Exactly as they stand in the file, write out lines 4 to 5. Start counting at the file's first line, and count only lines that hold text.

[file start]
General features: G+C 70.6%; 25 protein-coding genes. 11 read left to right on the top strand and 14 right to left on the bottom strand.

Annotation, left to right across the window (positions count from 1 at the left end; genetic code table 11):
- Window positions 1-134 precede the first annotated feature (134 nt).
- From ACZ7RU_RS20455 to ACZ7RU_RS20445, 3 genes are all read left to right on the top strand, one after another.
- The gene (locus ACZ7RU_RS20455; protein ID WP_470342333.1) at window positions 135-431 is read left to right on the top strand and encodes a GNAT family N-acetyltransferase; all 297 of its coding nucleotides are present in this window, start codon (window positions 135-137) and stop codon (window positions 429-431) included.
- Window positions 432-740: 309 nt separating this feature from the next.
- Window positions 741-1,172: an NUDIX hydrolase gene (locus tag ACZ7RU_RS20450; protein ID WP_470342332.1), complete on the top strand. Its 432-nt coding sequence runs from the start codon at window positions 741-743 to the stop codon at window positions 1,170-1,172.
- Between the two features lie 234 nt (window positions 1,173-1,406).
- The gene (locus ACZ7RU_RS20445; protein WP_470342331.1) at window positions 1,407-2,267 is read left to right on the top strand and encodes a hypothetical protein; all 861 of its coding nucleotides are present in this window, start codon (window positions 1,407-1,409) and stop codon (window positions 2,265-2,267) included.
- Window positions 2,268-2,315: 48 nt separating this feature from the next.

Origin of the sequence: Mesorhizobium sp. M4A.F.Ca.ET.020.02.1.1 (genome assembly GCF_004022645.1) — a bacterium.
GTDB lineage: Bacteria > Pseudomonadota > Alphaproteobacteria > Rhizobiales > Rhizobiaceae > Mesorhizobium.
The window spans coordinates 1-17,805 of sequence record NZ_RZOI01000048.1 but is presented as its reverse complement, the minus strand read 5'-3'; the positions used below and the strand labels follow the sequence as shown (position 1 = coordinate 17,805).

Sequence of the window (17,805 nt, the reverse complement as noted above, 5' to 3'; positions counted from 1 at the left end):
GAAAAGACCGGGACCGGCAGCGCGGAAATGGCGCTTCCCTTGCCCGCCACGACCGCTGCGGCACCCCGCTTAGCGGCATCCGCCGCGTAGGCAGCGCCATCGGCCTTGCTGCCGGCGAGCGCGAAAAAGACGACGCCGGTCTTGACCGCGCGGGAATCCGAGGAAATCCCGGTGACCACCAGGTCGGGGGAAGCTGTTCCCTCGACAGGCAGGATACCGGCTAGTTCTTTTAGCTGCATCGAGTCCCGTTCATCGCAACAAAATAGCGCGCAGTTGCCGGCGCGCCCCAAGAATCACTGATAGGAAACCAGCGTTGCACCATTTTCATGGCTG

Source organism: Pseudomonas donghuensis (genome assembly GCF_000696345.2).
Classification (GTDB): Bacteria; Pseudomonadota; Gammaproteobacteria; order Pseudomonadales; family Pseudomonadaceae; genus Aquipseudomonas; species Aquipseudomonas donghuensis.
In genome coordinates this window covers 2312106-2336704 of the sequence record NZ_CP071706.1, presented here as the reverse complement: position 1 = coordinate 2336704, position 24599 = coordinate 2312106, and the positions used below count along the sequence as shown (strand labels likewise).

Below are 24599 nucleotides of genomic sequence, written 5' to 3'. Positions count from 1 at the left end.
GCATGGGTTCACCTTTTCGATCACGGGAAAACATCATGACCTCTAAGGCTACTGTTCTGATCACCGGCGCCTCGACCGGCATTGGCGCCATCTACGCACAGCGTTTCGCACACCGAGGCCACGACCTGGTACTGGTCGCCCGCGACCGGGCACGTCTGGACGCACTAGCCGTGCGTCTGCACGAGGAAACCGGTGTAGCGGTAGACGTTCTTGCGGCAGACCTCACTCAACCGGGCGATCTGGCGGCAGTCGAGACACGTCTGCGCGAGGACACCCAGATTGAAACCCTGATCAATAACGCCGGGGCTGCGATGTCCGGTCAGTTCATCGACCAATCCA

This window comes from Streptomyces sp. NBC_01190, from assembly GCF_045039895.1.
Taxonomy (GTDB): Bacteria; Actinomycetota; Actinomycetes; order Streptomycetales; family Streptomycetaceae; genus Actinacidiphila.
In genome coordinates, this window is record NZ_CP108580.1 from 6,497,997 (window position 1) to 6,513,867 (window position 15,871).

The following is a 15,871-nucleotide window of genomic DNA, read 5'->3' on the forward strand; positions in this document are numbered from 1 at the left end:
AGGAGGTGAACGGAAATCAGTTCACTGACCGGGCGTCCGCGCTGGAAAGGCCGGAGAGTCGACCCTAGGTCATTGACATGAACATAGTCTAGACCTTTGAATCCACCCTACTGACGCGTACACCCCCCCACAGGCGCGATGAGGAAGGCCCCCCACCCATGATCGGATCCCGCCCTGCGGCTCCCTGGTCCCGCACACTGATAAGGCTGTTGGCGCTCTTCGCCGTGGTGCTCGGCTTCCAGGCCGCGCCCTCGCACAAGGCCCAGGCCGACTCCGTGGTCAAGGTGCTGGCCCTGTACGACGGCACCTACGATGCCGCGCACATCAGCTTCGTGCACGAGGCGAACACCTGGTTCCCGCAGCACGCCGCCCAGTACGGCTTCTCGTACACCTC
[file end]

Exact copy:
- From ACZ7RU_RS20455 to ACZ7RU_RS20445, 3 genes are all read left to right on the top strand, one after another.
- The gene (locus ACZ7RU_RS20455; protein ID WP_470342333.1) at window positions 135-431 is read left to right on the top strand and encodes a GNAT family N-acetyltransferase; all 297 of its coding nucleotides are present in this window, start codon (window positions 135-137) and stop codon (window positions 429-431) included.